Adjusting the Tension on Nikon Right-angle Viewfinders
A right-angle viewfinder makes it much easier to work close to the ground. The Nikon DR-4, DR-4, DR-5 and DR-6 rotate 360 degrees so you can orient your camera at any angle needed for your composition, but this isn't always as easy as it should be. Mine used to be so tight it would barely turn while others I have talked to say theirs rotate so freely they just flop around. But there's an easy fix that Nikon doesn't tell you about in the instructions that come with these things.
I first figured out the answer as a result of sheer desperation. Back when I got a D100, I started using the DR-4 right-angle finder that attaches using the Nikon #2370 adapter. These small plastic adapters are cheap, but often out of stock at camera stores and online retailers. Unfortunately, my DR-4 was so stiff in turning that it took less force to break the plastic legs off the #2370 than it did to rotate the viewfinder. Even when I was careful, I would often break a #2370 during a single morning's shooting in a field of alpine wildflowers. I used to buy them half a dozen at a time so I had enough spares to not run out. I even tried reinforcing the adapters to make them less likely to break, but nothing worked.
Finally, I asked another Nikon shooter what they did and to my surprise their DR-4 rotated smoothly. To determine what exactly was going on, I sat down one afternoon to disassemble mine. While it's always fun to tinker with things, I began to wonder if doing so in this case was such a good idea as the number of parts arrayed out before me continued to increase and the solution continued to elude me.
Then, it dawned on me how the mechanism worked. As you've no doubt already guessed, I had taken more than one wrong turn on my road to figuring things out. It turned out I didn't need to disassemble it at all.
Here's the secret of adjusting the tension:
On the end of the of the right-angle finder that connects to your camera, you may or may not have some form of adapter attached. Different adapters are needed for connection to different camera models with some requiring no adapter at all. If you have one on yours, remove it so you can get at the end of the finder itself.
Once you do, you should see something like the picture here. Inside the remaining silver screw threads there should be a black ring with two radial slits. You may have noticed similar slits in the construction of other lenses and components. Such slits are designed to fit a tool known as a spanner wrench that enables ringed fasteners to be loosened or tightened even when they may have glass in the middle as they do here. By turning the ring only a small amount one way or the other, you can adjust the tension on how the finder rotates on its axis. The best spanner I know of is made by SK Grimes, a great machinist and photographic repair service provider located in Rhode Island, but if you don't have one I know of several people who have adjusted their Nikon right-angle finder using two small jewelers' screwdrivers in a coordinated motion. It shouldn't take much force to turn the black adjustment ring and you likely won't need to this but once to get things the way you want them, so feel free to save some money unless you want to invest in a spanner wrench for any other future uses.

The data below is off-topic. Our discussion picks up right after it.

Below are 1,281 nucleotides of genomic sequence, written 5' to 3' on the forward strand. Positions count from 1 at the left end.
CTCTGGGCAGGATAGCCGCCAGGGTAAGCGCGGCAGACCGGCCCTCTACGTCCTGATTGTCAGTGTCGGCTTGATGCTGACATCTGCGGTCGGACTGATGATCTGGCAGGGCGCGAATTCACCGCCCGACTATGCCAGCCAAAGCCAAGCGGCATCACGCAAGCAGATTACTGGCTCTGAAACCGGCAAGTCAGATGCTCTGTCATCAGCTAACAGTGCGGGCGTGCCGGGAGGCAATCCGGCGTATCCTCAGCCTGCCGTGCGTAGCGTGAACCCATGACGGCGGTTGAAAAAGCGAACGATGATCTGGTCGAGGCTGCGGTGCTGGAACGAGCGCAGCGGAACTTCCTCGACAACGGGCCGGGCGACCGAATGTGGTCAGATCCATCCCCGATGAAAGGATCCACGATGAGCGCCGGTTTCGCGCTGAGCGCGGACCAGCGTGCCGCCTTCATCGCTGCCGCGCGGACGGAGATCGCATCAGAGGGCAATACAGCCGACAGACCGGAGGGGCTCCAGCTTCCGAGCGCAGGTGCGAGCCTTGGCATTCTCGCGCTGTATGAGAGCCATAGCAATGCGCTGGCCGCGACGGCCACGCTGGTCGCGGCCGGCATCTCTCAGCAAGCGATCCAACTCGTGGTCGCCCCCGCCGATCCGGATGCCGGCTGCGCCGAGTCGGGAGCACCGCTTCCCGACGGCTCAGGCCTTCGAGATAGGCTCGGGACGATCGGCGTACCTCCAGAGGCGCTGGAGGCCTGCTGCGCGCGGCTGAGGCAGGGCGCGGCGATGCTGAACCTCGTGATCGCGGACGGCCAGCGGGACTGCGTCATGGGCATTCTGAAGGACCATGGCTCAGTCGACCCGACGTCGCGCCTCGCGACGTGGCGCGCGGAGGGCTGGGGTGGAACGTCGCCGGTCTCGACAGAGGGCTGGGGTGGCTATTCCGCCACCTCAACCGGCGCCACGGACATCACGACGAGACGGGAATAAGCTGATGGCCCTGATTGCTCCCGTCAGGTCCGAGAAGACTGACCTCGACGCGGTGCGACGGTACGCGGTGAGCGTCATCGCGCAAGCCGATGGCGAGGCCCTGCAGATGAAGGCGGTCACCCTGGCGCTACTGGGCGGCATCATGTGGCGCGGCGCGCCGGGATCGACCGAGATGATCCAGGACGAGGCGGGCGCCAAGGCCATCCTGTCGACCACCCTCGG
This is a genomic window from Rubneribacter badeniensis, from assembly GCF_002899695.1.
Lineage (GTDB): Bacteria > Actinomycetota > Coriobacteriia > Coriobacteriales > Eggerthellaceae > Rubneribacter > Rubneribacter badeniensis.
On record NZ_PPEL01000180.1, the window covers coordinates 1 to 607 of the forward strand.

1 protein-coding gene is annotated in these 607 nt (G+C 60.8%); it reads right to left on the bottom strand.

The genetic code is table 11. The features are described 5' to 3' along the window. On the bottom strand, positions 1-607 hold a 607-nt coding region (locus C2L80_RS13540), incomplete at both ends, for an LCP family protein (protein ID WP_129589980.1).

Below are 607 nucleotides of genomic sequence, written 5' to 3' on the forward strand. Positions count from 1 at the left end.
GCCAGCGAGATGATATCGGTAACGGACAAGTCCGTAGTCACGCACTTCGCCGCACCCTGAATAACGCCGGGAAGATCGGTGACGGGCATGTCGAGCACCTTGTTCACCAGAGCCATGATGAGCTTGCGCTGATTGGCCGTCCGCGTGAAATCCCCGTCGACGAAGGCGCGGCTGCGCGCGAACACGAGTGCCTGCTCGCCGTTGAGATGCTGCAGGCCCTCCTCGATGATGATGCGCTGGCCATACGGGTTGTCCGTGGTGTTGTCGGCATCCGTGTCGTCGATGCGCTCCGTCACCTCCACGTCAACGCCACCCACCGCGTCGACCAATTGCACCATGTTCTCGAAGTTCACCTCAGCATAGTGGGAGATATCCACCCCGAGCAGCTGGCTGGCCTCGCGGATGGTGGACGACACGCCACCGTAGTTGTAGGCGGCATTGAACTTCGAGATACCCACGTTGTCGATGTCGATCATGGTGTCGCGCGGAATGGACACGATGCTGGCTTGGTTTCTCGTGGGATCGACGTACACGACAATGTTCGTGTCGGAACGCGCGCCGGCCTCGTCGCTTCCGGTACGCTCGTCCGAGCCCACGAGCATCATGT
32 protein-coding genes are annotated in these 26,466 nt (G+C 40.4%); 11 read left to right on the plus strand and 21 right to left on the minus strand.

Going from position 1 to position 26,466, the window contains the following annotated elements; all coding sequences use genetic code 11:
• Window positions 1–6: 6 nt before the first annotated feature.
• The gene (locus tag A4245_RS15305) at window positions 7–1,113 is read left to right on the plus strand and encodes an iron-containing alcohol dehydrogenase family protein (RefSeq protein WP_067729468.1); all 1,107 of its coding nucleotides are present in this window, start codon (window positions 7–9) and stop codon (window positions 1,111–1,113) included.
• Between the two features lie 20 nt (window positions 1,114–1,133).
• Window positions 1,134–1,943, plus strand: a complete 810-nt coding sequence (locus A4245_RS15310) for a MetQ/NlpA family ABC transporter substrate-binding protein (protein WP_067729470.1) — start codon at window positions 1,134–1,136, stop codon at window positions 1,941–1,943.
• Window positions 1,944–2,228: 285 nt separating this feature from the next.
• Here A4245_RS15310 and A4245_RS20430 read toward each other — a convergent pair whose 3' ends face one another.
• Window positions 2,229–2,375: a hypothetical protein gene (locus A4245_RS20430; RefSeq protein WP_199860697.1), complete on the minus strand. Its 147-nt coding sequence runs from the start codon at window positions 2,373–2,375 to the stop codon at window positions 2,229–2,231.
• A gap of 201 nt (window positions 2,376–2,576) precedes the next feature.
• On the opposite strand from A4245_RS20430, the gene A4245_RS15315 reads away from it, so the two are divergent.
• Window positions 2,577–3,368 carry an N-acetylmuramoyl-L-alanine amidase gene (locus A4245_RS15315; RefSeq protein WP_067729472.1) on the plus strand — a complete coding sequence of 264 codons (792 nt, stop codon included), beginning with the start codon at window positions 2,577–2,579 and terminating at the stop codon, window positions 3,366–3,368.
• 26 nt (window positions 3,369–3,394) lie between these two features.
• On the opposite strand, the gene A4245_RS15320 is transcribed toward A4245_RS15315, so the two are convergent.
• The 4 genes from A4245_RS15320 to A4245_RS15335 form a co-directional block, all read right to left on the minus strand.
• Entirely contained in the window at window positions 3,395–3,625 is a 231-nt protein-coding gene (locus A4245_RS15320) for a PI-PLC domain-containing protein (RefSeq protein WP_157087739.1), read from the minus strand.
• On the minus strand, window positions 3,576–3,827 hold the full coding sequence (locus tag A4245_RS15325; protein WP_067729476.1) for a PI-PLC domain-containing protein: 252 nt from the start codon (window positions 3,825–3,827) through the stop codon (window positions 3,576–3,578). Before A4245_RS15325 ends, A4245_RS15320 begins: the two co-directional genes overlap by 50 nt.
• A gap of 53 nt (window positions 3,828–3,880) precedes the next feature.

These days, I'm shooting with the Nikon D2x so I no longer need to mess with the #2370 adapters. I've also upgraded my DR-4 to the new DR-5 right-angle finder but it adjusts the same way my DR-4 did, although I have as yet not needed to do so. I've also checked out other models of Nikon right-angle finders and the DR-3 and DR-6 have the same adjustment.
Right-angle finders from other camera makers may or may not work similarly. My old Minolta Anglefinder VN didn't, but if you brand does, let me know and I'll make note of it here.
By the way, some folks may be wondering why Nikon has so many different models of right-angle finders — a legitimate question indeed. The current models are the DR-5 that fits models such as the D1 and D2-series, the F5, F6 and similar bodies that use round screw-on viewfinder accessories, and the DR-6 that fits models such as the D200, D70s, N80 and similar bodies that use rectangular slide-on viewfinder accessories. As such, Nikon has finally stepped up to equally supporting both types of eyepieces. These two replace the previous DR-4 finder and feature a nice switch to toggle between showing you the full viewfinder image and a 2x magnified view of the central potion to help with critical focusing. The DR-4 worked natively with bodies with round eyepieces but needed the #2370 adapter to work on rectangular-eyepiece equipped bodies as mentioned at the outset here. If you are fond of #2370 adapters, they also work with the new DR-5 on rectangular eyepieces. That leaves us with the older DR-3 that was functionally a virtual clone of the DR-4 but did differ somewhat in terms of construction. The DR-3 natively fit older non-AF bodies and needed the DK-7 adapter to fit newer High Eye Point bodies while the DR-4 natively fit HP type viewfinders used on newer AF bodies and required the DK-13 adapter (included) to fit the older, slightly different diameter non-AF bodies. Long story short: thing change, so so do right-angle finders. For the bargain hunter, you can generally find used, perfectly good DR-3 finders cheap from folks who have upgraded to the newer models. With the right adapters, it should fit whatever Nikon SLR body you have.